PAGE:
As already discussed, for the measurement of the amount of one-sided violence perpetrated by the selected rebel groups, I use the UCDP One-sided Violence Dataset version 1.3-2010b and 1.3-2011 (covering the period 1989-2010) (see Eck and Hultman 2007). According to these datasets there are four armed groups that were selected that did not killed any civilians intentionally: the Forces Armées de la République Démocratique du Congo (FARDC), the Mau Mau, the Mouvement des Nigériens pour la Justice (MNJ), and the Ethiopian rebel group Oromo People’s Congress (OPC). These groups were included on the basis of the pretests, during which some experts indicated that they would like me to include particular armed groups. Consequently, they received a value of 0. Note, however, that the experts indicated in the survey that at least two of these groups (the FARDC and the Mau Mau) have often targeted civilians intentionally. On average, the sampled rebel groups killed more than 1,200 civilians in the period of 1989-2010. Some of the groups are, however, more violent than others. At the extreme, one can find the Congolese AFDL. Although this group was only active for one year, the dataset showed that this particular group killed more than 35,000 civilians. Also the Rassemblement Congolais pour la Démocratie (RCD) and the Rwandan Forces Démocratiques de Libération du Rwanda (FDLR), both active in the Congo, are known for targeting civilians on a large scale. The RCD has targeted close to 6,500 civilians, while the FDLR over 5,000. Other rebel groups are known to have shown restraint: the South African Afrikaner Weerstandsbeweging (AWB) has killed “only” 26 civilians in there separatist struggle. Also the APLA, and the Burmese Karen National Union (KNU) are now for their human rights abuses against the civilian population. Both groups have “only” killed 27 civilians in their quest. It is important to note that the information on the number of civilians killed is left-skewed; there are many armed groups that “just” killed a few civilians, and there are just a few armed groups that killed many noncombatants. This is very normal for count data. Consequently, scholars working with this kind of data are often advised to use methods based on the Poisson or the Negative Binominal distribution. However, this variable does not follow these distributions perfectly. There are many armed groups that have perpetrated a low level of civilian killings and few armed groups that have perpetrated an enormous amount of civilian killings. However, there are some groups that perpetrated more killings than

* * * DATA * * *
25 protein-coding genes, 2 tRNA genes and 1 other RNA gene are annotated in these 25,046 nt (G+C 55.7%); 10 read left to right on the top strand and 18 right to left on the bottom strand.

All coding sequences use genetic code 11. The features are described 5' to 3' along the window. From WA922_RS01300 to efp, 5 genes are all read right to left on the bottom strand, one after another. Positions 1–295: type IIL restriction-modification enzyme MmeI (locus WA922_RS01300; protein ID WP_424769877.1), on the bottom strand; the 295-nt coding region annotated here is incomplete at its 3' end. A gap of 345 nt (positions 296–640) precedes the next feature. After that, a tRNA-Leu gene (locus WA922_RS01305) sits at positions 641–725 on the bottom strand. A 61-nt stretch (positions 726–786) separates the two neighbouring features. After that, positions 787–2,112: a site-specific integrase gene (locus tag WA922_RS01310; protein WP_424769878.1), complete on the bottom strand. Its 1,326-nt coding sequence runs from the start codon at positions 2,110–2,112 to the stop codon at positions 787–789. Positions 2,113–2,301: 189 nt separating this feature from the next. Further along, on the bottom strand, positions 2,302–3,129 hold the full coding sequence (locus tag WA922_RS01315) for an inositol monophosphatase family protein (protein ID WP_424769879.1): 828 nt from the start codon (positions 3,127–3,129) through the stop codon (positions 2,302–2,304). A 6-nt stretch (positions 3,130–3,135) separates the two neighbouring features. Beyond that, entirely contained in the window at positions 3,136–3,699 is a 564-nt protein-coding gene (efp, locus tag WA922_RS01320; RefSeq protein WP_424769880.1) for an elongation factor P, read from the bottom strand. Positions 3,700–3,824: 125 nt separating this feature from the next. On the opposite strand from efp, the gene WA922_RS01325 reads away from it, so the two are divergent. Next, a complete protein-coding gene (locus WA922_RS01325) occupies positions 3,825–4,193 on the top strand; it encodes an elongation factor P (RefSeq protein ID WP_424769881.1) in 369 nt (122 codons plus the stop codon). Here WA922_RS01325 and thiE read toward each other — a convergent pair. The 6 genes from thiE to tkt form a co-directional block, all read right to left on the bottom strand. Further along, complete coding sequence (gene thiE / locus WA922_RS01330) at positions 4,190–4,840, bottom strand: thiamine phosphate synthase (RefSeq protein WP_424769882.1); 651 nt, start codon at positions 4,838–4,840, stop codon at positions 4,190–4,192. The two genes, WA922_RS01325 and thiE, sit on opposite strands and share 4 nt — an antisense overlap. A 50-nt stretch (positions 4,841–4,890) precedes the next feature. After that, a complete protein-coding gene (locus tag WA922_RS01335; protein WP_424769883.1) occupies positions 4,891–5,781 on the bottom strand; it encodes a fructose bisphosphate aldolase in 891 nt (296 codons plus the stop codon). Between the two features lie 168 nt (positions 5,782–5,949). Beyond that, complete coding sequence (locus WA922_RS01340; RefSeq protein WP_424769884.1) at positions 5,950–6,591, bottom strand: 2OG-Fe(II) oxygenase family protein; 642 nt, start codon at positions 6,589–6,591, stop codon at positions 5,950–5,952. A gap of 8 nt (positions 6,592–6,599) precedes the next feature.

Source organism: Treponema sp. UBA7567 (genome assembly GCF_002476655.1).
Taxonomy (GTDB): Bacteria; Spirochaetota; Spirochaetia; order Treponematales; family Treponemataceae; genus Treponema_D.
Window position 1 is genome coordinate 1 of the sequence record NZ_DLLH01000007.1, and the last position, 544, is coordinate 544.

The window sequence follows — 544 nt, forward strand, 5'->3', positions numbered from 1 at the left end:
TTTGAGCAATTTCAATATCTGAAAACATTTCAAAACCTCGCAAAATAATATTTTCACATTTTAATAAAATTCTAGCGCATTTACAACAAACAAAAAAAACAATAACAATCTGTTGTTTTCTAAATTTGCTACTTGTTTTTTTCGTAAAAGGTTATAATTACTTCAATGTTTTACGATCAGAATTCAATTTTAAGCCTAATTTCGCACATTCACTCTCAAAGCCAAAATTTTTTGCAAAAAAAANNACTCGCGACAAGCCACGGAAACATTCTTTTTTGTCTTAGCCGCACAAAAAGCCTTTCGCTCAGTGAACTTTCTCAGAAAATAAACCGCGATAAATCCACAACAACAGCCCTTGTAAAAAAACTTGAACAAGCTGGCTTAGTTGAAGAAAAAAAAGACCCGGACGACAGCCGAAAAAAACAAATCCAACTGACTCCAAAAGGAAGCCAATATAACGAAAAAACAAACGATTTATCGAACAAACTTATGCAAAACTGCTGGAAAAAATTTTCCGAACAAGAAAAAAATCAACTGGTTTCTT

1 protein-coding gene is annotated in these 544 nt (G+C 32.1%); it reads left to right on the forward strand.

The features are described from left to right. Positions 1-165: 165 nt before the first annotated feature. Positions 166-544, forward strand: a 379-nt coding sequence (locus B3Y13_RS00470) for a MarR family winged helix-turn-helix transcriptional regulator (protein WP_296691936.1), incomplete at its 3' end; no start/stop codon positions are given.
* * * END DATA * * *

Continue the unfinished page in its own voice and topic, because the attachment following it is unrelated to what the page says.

expected according to this distribution. This is often the case with count data in the field of international relations, such as battle death rates or the number of terror attacks. In these cases, running a Poisson model or a Negative Binominal model (if the variance is greater than the mean) might result in wrong standard deviations. To avoid this problem, I transformed the count data into a categorical variable with 5 categories, ranging from 0 (low level of civilian killings) to 4 (high level of civilian killings). Although this data transformation results in information loss, I no longer risk the possibility of drawing wrong conclusions. Table 5.2 shows the distribution of this variable.